Policy-ish

Despite Deficit, Enzi Supports Federal Spending On Autism

Partner content from Kaiser Health News

Sen. Mike Enzi (R-WY) is expected to vote for a bill that would continue funding for autism research and treatment. i i

hide captionSen. Mike Enzi (R-WY) is expected to vote for a bill that would continue funding for autism research and treatment.

Chip Somodevilla/Getty Images
Sen. Mike Enzi (R-WY) is expected to vote for a bill that would continue funding for autism research and treatment.

Sen. Mike Enzi (R-WY) is expected to vote for a bill that would continue funding for autism research and treatment.

Chip Somodevilla/Getty Images

Sen. Mike Enzi (R-WY) has been among the more outspoken members of Congress calling for major reductions in federal spending to reduce the budget deficit.

But today, at a Senate Health, Education, Labor and Pension Committee meeting, he is expected to vote for nearly $700 million in funding for autism research and treatment. In fact, he is one of three co-sponsors of the bill that will reauthorize a 2006 autism law that expires at the end of the month. The others are Sens. Scott Brown (R-MA) and Dick Durbin (D-IL).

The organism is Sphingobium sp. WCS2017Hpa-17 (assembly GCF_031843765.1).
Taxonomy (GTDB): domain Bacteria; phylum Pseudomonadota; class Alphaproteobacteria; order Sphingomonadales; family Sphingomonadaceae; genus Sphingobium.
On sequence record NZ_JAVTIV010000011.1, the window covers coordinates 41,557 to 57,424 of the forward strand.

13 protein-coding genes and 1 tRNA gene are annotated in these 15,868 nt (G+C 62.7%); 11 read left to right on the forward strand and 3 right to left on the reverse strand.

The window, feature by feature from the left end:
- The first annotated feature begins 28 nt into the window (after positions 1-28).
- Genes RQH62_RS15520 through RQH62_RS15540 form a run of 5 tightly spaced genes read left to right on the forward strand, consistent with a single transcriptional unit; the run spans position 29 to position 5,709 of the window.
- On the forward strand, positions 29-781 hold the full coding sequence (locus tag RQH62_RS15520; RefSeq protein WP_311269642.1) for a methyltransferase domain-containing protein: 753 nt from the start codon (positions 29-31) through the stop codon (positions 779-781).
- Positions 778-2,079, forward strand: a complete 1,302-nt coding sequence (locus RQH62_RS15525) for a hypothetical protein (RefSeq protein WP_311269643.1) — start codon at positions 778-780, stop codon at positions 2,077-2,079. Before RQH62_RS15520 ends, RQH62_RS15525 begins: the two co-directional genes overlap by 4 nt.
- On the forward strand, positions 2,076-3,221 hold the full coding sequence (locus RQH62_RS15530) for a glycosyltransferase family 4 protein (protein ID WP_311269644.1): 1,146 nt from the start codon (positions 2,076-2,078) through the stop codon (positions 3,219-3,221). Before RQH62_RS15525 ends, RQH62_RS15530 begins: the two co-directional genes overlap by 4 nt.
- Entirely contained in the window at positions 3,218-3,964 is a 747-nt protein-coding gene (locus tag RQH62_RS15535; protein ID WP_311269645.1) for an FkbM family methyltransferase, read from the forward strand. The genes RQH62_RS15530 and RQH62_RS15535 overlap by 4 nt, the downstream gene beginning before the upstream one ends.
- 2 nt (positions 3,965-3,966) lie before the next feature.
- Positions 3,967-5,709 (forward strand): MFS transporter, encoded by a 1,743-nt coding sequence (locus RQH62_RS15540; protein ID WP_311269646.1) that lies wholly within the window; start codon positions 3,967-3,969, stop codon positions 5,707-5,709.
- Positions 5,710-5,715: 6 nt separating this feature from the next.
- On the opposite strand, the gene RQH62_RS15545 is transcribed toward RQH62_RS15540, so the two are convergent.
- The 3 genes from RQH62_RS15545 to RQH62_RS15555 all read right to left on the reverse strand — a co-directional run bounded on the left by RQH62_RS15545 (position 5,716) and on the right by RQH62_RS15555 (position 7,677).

Enzi spokesman Joe Brenckle explains the senator's position this way:

It is important to understand the legislation cosponsored by Senator Enzi does not represent new spending. Instead it reauthorizes an existing program at the prior year's funding level. This bill is still subject to the annual appropriations process, but Senator Enzi believes that worthy, non-duplicative federal programs will continue to be authorized.

The original law, which Enzi co-sponsored, called for $1 billion to expand federal research as well as increase services, diagnosis and treatment and enhance awareness efforts. The money increased autism research spending by almost 50 percent. The reauthorization bill will continue the funding for an additional three years.

Stuart Spielman, a lobbyist for Autism Speaks, said he's confident the bill will pass, though the group is aware of pressures caused by the deficit. "We are not blind to the general fiscal environment ... but this is a continuation of a successful progam," he said.

Update 2 p.m.: The committee passed the bill with no discussion. It now moves to full Senate. The House has yet to move on a reauthorization bill.

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